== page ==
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« Reply #15 on: November 30, 2021, 10:32:19 PM »

I have seen people with BPD change. It is possible. The biggest "success" story I saw was with a 40 year old man who had a life of turmoil, multiple trips to the ER for Suicide and homicidal thoughts, so much drama from the PD itself etc.  Some brilliant therapist who was paying attention actually gave him the correct diagnosis and he accepted it. He finally got himself into an intensive DBT program in which he had DBT skill groups, creative arts therapy, marriage counseling, 1:1 therapy. He did the work and mastered the skills. I would say he is in "recovery" now. he has so much self awareness it's very impressive-his life has improved immensely. Having said that,  he is twice divorced and has abandoned his son, but he himself is doing much better these days. I have seen people improve, but only with tons of support, the right therapy, and the willingness.
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CoherentMoose
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« Reply #16 on: December 02, 2021, 05:14:05 PM »

Although difficult, It may serve you well to try and add an extra AA meeting or two each week for the support, or a walk for yourself...anything you find ADDS to your feeling of being further emotionally supported by other people.  Or cleansing, like a good walk in fresh air.  You’ve got to care for yourself.

"Put your mask on first".  I second the above.  Find things just for you and get out of the pressure cooker.  Even if for just minutes at a time.  So critical.  Get good sleep, eat well, exercise.  Helps handle stress.  Proceed cautiously but deliberately, and always have a Plan B and safety plans in mind as the crazy starts to go up in volume.  Good luck.  CoMo
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SPD438

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« Reply #17 on: December 03, 2021, 05:15:12 PM »

Once again thank you all for the replies. I feel for everyone that has had to/ is currently experiencing something similar.
On Tuesday, my wife called me while I was at work begging me hysterically to call it off. I was almost going to send the police to my residence for a well being check as she was so distraught.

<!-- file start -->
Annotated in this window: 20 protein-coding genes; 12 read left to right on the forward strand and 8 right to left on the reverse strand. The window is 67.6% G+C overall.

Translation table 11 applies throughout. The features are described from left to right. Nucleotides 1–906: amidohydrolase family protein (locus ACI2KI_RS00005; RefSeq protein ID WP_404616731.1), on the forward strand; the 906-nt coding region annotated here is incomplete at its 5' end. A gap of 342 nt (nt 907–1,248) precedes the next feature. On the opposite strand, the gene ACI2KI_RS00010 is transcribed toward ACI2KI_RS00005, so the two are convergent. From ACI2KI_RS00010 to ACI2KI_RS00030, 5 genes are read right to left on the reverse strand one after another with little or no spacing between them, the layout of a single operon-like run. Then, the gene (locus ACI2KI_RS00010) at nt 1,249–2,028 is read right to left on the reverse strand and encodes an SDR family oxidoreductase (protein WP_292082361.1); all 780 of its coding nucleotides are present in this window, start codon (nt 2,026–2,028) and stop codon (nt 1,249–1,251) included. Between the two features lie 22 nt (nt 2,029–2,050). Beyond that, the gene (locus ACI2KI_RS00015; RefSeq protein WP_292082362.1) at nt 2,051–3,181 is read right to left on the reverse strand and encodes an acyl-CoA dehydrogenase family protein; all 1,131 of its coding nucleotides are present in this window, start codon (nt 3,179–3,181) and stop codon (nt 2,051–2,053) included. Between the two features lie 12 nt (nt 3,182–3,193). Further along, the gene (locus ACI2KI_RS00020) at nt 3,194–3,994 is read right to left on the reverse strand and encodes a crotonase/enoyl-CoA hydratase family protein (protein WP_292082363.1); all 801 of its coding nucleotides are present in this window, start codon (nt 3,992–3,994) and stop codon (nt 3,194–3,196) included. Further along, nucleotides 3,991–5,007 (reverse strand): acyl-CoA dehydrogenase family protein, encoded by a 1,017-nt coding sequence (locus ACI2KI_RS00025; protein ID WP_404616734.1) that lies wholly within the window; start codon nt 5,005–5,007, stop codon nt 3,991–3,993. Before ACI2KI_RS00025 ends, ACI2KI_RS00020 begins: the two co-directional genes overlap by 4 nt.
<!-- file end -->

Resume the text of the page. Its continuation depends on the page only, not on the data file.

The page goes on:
I informed her that I would not be rescinding the petition.
She related that she had a session with a new counsellor in 30 minutes. I told her "ask the counselor what to do", and said I would talk to her later that evening.
She called me awhile later after her session and asked me how much money she makes in wages. I related that I would try and determine that later due to her earnings being put in a separate account for "play money", or savings for both her and her son. I assumed that meant she was told by therapist to respond with council.
Following day I was speaking with my attorney for the first time in a while. I related to her that I was speaking to my wife due to her non stop engaging me in discussions about rescinding the petition. My council advised me to watch what I say if I do speak and also asked me if I wanted to continue down this road in the future, with non stop bs arguments and all of the rest that goes with it. I related that I did not. While we were talking, she received notification that my wife filed an appearance with council. I felt strange/ relieved/ anxious.
So here we are. I think my wife is showing signs of remorse and doesn't want the train she's on to stop rolling.
My view on that is a criminal convicted of a heinous crime can show remorse I think. But at the parole hearing, a decision has to be made.
What an emotional roller coaster.
My wife is not only ailing from a personality disorder but probably autism in some form as well. Makes me feel bad that things are this way now, but I feel I had no other way to go. I am through with the toxicity.
Thank you all for listening.
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SPD438

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« Reply #18 on: December 15, 2021, 05:16:50 AM »

"moving forward" God do I hate hearing that out of my wife's mouth.
Just an update. No dates or meetings set yet. Both have attorneys and are waiting for the next step.
I'm still being sent via text/ email links to "Christian boot camp counselling" or "intense therapy couples counselling how to save your marriage" stuff. I know that attending these events are for people experiencing "normal problems" in a marriage. Nowhere during something like that would BPD be addressed. I read/ listen to this garbage and so badly want to relate that we have problems because you kick off stupid, baseless, meritless "incidents" that when "over" result in me at the least having my feelings hurt if not worse. When I wish to address these feelings I experienced, I get shut out. If the "incident" gets discussed in a therapy session, there's 2 separate narratives. I so badly want to relate that THESE are the problems "we" have in our marriage, and that no retreat is going to fix that/ them.